The Other Branch: Exploring Trinity Lutheran v. Comer


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This is the second post of a four-part series focusing on high-profile court cases with interesting implications for national education debates. See the other posts in this series here.

What is the proper relationship between church and state? How does this relationship apply to and impact public goods, such as education? And what would something as mundane as recycled tire playground surfacing have to do with any of this?

The 2017 Supreme Court decision in Trinity Lutheran Church of Columbia, Inc. v. Comer provided some answers — and created many new questions — regarding the ever-shifting lines separating church and state in the U.S.

The Trinity Lutheran decision is especially relevant in education policy, as many have anticipated that the ruling may have implications for voucher programs, public fund use in religiously affiliated charter schools or other instances of religious institutions seeking government funding for education.

In 2012, Trinity Lutheran Church in Columbia, Missouri, applied for a grant administered by the Missouri Department of Natural Resources to use recycled tire materials to rubberize the surfaces of its preschool and daycare center playground. The state denied the application as part of its policy of disqualifying religious organizations from receiving grants. The church contested this decision until the case reached the Supreme Court.

Missouri’s policy was ultimately found to be unconstitutional, with the majority opinion declaring the policy of disqualification “expressly discriminates against otherwise eligible recipients by disqualifying them from a public benefit solely because of their religious character” and is therefore a violation of the Free Exercise Clause of the First Amendment.

Justice Sonia Sotomayor’s dissenting opinion, in which she was joined by Justice Ruth Bader Ginsburg,  strongly condemns the majority’s ruling. The dissent states that the case “profoundly changes” the relationship between church and state “by holding, for the first time, that the Constitution requires the government to provide public funds directly to a church,” which “weakens this country’s longstanding commitment to a separation of church and state beneficial to both.”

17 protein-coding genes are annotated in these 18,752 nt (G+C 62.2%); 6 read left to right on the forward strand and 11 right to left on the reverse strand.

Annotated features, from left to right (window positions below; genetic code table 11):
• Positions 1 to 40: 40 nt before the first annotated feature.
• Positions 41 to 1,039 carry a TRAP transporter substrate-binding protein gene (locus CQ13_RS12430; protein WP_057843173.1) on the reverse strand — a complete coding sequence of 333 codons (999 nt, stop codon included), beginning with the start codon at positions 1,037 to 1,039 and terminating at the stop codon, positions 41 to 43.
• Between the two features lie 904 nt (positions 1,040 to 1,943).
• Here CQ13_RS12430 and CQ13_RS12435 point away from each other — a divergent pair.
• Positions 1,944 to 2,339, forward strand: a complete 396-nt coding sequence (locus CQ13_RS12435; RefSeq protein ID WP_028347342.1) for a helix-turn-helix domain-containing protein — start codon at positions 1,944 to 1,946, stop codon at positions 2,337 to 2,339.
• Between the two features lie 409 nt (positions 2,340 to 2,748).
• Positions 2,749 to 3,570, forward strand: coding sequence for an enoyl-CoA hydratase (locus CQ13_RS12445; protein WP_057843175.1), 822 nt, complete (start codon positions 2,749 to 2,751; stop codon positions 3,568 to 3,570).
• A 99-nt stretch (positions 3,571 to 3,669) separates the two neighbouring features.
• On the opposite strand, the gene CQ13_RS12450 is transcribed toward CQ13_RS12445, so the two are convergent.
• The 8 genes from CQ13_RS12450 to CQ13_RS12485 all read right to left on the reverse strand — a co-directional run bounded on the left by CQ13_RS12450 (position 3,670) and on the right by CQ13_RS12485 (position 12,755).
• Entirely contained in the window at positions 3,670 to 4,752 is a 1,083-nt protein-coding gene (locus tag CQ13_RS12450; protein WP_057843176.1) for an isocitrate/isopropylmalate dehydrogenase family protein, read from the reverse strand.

Applicability to School Choice Policies

Although a footnote to the majority decision explicitly limits the applicability of the ruling to religious discrimination with respect to playground resurfacing, many experts have anticipated that this ruling will pave the way for more use of public money by religious institutions. For instance, if an applicant for a public benefit program may not be disqualified on the basis of their religious character, the argument goes, then how can states deny charter school funding to expressly religious schools?

Many states currently only allow charter school funding to non-sectarian organizations and have broader Blaine Amendments restricting public money from going to religious institutions, but perhaps the new precedents set by the Trinity Lutheran case could open the door to future challenges of these restrictions.

A 2002 Supreme Court ruling affirmed the constitutionality of voucher use toward religious schools. The majority opinion ruled that the Establishment Clause of the First Amendment had not been violated when government aid reached religious institutions “only by way of the deliberate choices” of parents deciding where to use school vouchers. These decisions have shown that the school choice arena is an interesting site of entanglement between religion and politics that will likely be a future battleground for these issues.

Trinity Lutheran is already affecting additional cases: For instance, on June 10, the U.S. Department of Justice expressed support for a federal case in Maine challenging a ban on government-provided tuition used toward sectarian schools in towns without public schools. The DOJ extensively cites Trinity Lutheran in its statement of support.

Although the Trinity Lutheran ruling provided an answer to one specific instance of how the courts should patrol the lines between religious institutions and government programs, this conversation is far from over. The school choice movement will likely continue to be front and center in conversations about the proper relationship between church and state for many years to come.

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Bryan Kelley is a former policy analyst at Education Commission of the States.

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